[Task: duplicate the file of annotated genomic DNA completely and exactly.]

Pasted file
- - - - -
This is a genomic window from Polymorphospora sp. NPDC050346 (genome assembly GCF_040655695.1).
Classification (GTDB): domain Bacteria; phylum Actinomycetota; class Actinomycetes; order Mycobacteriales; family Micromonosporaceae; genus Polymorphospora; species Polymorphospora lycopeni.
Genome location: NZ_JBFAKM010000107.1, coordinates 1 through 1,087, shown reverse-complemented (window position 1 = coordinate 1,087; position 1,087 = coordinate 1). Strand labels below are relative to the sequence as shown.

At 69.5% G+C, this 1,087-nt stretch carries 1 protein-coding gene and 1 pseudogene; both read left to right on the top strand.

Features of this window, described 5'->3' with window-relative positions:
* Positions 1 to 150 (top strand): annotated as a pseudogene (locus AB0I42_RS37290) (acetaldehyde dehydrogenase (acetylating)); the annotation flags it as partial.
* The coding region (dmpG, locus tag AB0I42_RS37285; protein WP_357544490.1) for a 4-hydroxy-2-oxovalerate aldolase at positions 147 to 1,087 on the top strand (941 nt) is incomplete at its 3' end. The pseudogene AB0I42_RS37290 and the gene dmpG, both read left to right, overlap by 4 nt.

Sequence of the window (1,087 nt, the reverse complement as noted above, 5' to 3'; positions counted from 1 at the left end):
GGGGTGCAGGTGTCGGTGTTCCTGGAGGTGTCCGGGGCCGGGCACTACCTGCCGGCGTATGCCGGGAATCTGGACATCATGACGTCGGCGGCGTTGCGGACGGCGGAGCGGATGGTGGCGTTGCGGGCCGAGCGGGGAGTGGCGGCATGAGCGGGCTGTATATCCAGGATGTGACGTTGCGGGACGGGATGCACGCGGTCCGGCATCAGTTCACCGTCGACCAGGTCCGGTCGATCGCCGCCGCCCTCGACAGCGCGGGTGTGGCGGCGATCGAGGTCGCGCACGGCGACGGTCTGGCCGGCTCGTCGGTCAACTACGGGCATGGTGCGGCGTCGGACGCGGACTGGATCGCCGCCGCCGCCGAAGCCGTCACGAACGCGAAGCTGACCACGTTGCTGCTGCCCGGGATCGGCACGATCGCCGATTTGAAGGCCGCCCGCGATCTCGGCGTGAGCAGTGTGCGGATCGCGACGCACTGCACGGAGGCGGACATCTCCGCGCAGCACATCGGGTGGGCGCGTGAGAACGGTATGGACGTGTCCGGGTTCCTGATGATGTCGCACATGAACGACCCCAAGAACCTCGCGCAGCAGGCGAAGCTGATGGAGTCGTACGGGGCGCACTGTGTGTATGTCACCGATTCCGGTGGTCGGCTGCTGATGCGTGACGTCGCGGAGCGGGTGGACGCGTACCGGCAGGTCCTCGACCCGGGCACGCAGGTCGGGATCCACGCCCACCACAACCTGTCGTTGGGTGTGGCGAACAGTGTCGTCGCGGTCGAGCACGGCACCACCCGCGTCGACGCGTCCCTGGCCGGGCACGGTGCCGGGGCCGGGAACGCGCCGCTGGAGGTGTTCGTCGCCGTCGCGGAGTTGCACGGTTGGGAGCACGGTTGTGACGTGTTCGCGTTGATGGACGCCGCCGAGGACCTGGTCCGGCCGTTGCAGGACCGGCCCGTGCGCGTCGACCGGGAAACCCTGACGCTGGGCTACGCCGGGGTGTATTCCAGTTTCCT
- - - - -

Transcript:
This is a genomic window from Polymorphospora sp. NPDC050346 (genome assembly GCF_040655695.1).
Classification (GTDB): domain Bacteria; phylum Actinomycetota; class Actinomycetes; order Mycobacteriales; family Micromonosporaceae; genus Polymorphospora; species Polymorphospora lycopeni.
Genome location: NZ_JBFAKM010000107.1, coordinates 1 through 1,087, shown reverse-complemented (window position 1 = coordinate 1,087; position 1,087 = coordinate 1). Strand labels below are relative to the sequence as shown.

At 69.5% G+C, this 1,087-nt stretch carries 1 protein-coding gene and 1 pseudogene; both read left to right on the top strand.

Features of this window, described 5'->3' with window-relative positions:
* Positions 1 to 150 (top strand): annotated as a pseudogene (locus AB0I42_RS37290) (acetaldehyde dehydrogenase (acetylating)); the annotation flags it as partial.
* The coding region (dmpG, locus tag AB0I42_RS37285; protein WP_357544490.1) for a 4-hydroxy-2-oxovalerate aldolase at positions 147 to 1,087 on the top strand (941 nt) is incomplete at its 3' end. The pseudogene AB0I42_RS37290 and the gene dmpG, both read left to right, overlap by 4 nt.

Sequence of the window (1,087 nt, the reverse complement as noted above, 5' to 3'; positions counted from 1 at the left end):
GGGGTGCAGGTGTCGGTGTTCCTGGAGGTGTCCGGGGCCGGGCACTACCTGCCGGCGTATGCCGGGAATCTGGACATCATGACGTCGGCGGCGTTGCGGACGGCGGAGCGGATGGTGGCGTTGCGGGCCGAGCGGGGAGTGGCGGCATGAGCGGGCTGTATATCCAGGATGTGACGTTGCGGGACGGGATGCACGCGGTCCGGCATCAGTTCACCGTCGACCAGGTCCGGTCGATCGCCGCCGCCCTCGACAGCGCGGGTGTGGCGGCGATCGAGGTCGCGCACGGCGACGGTCTGGCCGGCTCGTCGGTCAACTACGGGCATGGTGCGGCGTCGGACGCGGACTGGATCGCCGCCGCCGCCGAAGCCGTCACGAACGCGAAGCTGACCACGTTGCTGCTGCCCGGGATCGGCACGATCGCCGATTTGAAGGCCGCCCGCGATCTCGGCGTGAGCAGTGTGCGGATCGCGACGCACTGCACGGAGGCGGACATCTCCGCGCAGCACATCGGGTGGGCGCGTGAGAACGGTATGGACGTGTCCGGGTTCCTGATGATGTCGCACATGAACGACCCCAAGAACCTCGCGCAGCAGGCGAAGCTGATGGAGTCGTACGGGGCGCACTGTGTGTATGTCACCGATTCCGGTGGTCGGCTGCTGATGCGTGACGTCGCGGAGCGGGTGGACGCGTACCGGCAGGTCCTCGACCCGGGCACGCAGGTCGGGATCCACGCCCACCACAACCTGTCGTTGGGTGTGGCGAACAGTGTCGTCGCGGTCGAGCACGGCACCACCCGCGTCGACGCGTCCCTGGCCGGGCACGGTGCCGGGGCCGGGAACGCGCCGCTGGAGGTGTTCGTCGCCGTCGCGGAGTTGCACGGTTGGGAGCACGGTTGTGACGTGTTCGCGTTGATGGACGCCGCCGAGGACCTGGTCCGGCCGTTGCAGGACCGGCCCGTGCGCGTCGACCGGGAAACCCTGACGCTGGGCTACGCCGGGGTGTATTCCAGTTTCCT